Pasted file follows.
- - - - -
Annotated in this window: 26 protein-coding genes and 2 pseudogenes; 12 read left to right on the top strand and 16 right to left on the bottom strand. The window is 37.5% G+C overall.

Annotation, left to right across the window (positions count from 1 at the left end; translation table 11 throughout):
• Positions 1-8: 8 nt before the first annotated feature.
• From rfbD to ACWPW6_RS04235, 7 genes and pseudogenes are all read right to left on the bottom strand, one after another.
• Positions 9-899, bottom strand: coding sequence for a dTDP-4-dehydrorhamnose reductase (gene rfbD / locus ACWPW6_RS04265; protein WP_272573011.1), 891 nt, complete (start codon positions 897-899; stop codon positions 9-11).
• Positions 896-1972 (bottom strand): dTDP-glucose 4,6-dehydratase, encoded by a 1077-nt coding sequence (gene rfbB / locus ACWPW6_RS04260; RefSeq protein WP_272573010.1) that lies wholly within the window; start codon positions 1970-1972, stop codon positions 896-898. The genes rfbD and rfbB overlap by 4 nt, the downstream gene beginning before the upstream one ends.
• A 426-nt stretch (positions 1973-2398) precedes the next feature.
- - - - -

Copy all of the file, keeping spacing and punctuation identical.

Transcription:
Annotated in this window: 26 protein-coding genes and 2 pseudogenes; 12 read left to right on the top strand and 16 right to left on the bottom strand. The window is 37.5% G+C overall.

Annotation, left to right across the window (positions count from 1 at the left end; translation table 11 throughout):
• Positions 1-8: 8 nt before the first annotated feature.
• From rfbD to ACWPW6_RS04235, 7 genes and pseudogenes are all read right to left on the bottom strand, one after another.
• Positions 9-899, bottom strand: coding sequence for a dTDP-4-dehydrorhamnose reductase (gene rfbD / locus ACWPW6_RS04265; protein WP_272573011.1), 891 nt, complete (start codon positions 897-899; stop codon positions 9-11).
• Positions 896-1972 (bottom strand): dTDP-glucose 4,6-dehydratase, encoded by a 1077-nt coding sequence (gene rfbB / locus ACWPW6_RS04260; RefSeq protein WP_272573010.1) that lies wholly within the window; start codon positions 1970-1972, stop codon positions 896-898. The genes rfbD and rfbB overlap by 4 nt, the downstream gene beginning before the upstream one ends.
• A 426-nt stretch (positions 1973-2398) precedes the next feature.